44   Mathematics — Knowledge of arithmetic, algebra, geometry, calculus, statistics, and their applications.
41   Chemistry — Knowledge of the chemical composition, structure, and properties of substances and of the chemical processes and transformations that they undergo. This includes uses of chemicals and their interactions, danger signs, production techniques, and disposal methods.
38   Mechanical — Knowledge of machines and tools, including their designs, uses, repair, and maintenance.
36   Education and Training — Knowledge of principles and methods for curriculum and training design, teaching and instruction for individuals and groups, and the measurement of training effects.
34   Biology — Knowledge of plant and animal organisms, their tissues, cells, functions, interdependencies, and interactions with each other and the environment.
33   Customer and Personal Service — Knowledge of principles and processes for providing customer and personal services. This includes customer needs assessment, meeting quality standards for services, and evaluation of customer satisfaction.
33   Physics — Knowledge and prediction of physical principles, laws, their interrelationships, and applications to understanding fluid, material, and atmospheric dynamics, and mechanical, electrical, atomic and sub- atomic structures and processes.
30   Personnel and Human Resources — Knowledge of principles and procedures for personnel recruitment, selection, training, compensation and benefits, labor relations and negotiation, and personnel information systems.
27   Building and Construction — Knowledge of materials, methods, and the tools involved in the construction or repair of houses, buildings, or other structures such as highways and roads.
26   Administration and Management — Knowledge of business and management principles involved in strategic planning, resource allocation, human resources modeling, leadership technique, production methods, and coordination of people and resources.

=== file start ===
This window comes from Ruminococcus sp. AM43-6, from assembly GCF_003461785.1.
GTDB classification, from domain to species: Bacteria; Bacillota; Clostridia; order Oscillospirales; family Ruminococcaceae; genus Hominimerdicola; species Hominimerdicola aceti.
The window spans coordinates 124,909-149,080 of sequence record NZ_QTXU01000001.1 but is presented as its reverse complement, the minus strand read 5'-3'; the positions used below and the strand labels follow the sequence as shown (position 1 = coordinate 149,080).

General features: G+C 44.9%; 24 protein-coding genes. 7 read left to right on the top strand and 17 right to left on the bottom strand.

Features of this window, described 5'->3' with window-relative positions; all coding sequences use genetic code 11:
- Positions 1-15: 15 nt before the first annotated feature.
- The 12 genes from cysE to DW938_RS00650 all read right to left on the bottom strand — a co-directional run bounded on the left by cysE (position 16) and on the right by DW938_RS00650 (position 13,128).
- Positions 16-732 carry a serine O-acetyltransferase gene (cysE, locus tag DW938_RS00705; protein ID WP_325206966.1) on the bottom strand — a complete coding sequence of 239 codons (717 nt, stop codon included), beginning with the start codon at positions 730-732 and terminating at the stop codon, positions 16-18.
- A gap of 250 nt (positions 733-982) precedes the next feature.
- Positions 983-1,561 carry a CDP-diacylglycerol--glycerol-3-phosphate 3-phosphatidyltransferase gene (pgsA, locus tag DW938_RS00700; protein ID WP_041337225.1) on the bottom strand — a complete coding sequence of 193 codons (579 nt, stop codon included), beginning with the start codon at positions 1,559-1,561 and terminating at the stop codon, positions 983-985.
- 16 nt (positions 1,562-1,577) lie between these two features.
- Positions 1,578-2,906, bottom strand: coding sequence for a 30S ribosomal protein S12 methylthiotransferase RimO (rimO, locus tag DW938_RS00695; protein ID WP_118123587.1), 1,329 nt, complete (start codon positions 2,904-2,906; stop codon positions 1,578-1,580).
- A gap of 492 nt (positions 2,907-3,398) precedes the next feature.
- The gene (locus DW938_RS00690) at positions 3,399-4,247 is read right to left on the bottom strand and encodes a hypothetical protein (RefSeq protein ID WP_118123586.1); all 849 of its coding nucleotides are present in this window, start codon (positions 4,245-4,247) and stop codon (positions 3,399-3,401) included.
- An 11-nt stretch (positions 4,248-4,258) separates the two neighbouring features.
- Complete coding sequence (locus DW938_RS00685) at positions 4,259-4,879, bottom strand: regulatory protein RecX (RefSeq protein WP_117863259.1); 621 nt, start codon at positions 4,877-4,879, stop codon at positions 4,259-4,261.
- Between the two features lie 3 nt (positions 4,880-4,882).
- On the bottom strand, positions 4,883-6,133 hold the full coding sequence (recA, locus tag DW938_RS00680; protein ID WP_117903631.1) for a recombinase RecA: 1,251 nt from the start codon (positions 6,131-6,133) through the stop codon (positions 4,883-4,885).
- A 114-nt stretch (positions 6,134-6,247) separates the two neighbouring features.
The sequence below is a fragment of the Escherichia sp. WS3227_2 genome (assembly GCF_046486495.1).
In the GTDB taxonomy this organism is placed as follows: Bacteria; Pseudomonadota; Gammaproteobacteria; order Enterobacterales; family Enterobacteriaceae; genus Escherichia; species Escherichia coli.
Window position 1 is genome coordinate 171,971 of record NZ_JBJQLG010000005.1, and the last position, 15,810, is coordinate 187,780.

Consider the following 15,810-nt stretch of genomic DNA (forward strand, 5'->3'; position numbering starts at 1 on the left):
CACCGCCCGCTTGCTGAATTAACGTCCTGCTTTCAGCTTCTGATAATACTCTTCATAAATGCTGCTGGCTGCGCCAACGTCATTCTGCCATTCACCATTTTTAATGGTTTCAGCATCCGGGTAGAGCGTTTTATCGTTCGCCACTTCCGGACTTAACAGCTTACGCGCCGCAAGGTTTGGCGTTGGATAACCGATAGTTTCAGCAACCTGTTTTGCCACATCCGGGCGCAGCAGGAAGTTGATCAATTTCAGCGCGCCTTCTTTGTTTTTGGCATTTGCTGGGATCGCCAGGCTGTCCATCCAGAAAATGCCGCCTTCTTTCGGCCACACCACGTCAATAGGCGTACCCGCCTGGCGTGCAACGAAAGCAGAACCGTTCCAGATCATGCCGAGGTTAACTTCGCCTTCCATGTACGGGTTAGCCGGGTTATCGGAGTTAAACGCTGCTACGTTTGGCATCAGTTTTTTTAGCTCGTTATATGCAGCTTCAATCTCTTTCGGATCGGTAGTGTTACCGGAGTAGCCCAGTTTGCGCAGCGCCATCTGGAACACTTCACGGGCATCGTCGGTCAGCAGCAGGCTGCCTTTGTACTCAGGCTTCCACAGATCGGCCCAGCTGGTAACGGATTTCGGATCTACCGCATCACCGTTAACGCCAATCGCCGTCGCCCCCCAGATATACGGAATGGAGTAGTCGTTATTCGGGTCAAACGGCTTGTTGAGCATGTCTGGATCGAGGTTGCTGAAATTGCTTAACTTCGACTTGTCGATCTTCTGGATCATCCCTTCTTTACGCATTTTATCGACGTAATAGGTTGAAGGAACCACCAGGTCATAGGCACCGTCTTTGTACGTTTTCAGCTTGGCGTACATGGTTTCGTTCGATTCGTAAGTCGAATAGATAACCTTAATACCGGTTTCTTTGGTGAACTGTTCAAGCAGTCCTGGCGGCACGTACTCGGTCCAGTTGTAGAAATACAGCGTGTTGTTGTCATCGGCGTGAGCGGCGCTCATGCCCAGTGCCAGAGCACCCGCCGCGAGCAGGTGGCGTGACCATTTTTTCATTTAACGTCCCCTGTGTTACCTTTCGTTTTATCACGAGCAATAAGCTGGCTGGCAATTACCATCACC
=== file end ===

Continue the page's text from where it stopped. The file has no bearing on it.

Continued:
26   Economics and Accounting — Knowledge of economic and accounting principles and practices, the financial markets, banking and the analysis and reporting of financial data.
26   Food Production — Knowledge of techniques and equipment for planting, growing, and harvesting food products (both plant and animal) for consumption, including storage/handling techniques.
25   Geography — Knowledge of principles and methods for describing the features of land, sea, and air masses, including their physical characteristics, locations, interrelationships, and distribution of plant, animal, and human life.
23   Public Safety and Security — Knowledge of relevant equipment, policies, procedures, and strategies to promote effective local, state, or national security operations for the protection of people, data, property, and institutions.
23   Sales and Marketing — Knowledge of principles and methods for showing, promoting, and selling products or services. This includes marketing strategy and tactics, product demonstration, sales techniques, and sales control systems.
22   Design — Knowledge of design techniques, tools, and principles involved in production of precision technical plans, blueprints, drawings, and models.
19   Clerical — Knowledge of administrative and clerical procedures and systems such as word processing, managing files and records, stenography and transcription, designing forms, and other office procedures and terminology.
18   Medicine and Dentistry — Knowledge of the information and techniques needed to diagnose and treat human injuries, diseases, and deformities. This includes symptoms, treatment alternatives, drug properties and interactions, and preventive health-care measures.
17   Communications and Media — Knowledge of media production, communication, and dissemination techniques and methods. This includes alternative ways to inform and entertain via written, oral, and visual media.
16   Law and Government — Knowledge of laws, legal codes, court procedures, precedents, government regulations, executive orders, agency rules, and the democratic political process.
16   Psychology — Knowledge of human behavior and performance; individual differences in ability, personality, and interests; learning and motivation; psychological research methods; and the assessment and treatment of behavioral and affective disorders.
15   Computers and Electronics — Knowledge of circuit boards, processors, chips, electronic equipment, and computer hardware and software, including applications and programming.
14   Engineering and Technology — Knowledge of the practical application of engineering science and technology. This includes applying principles, techniques, procedures, and equipment to the design and production of various goods and services.
12   Foreign Language — Knowledge of the structure and content of a foreign (non-English) language including the meaning and spelling of words, rules of composition and grammar, and pronunciation.
11   Telecommunications — Knowledge of transmission, broadcasting, switching, control, and operation of telecommunications systems.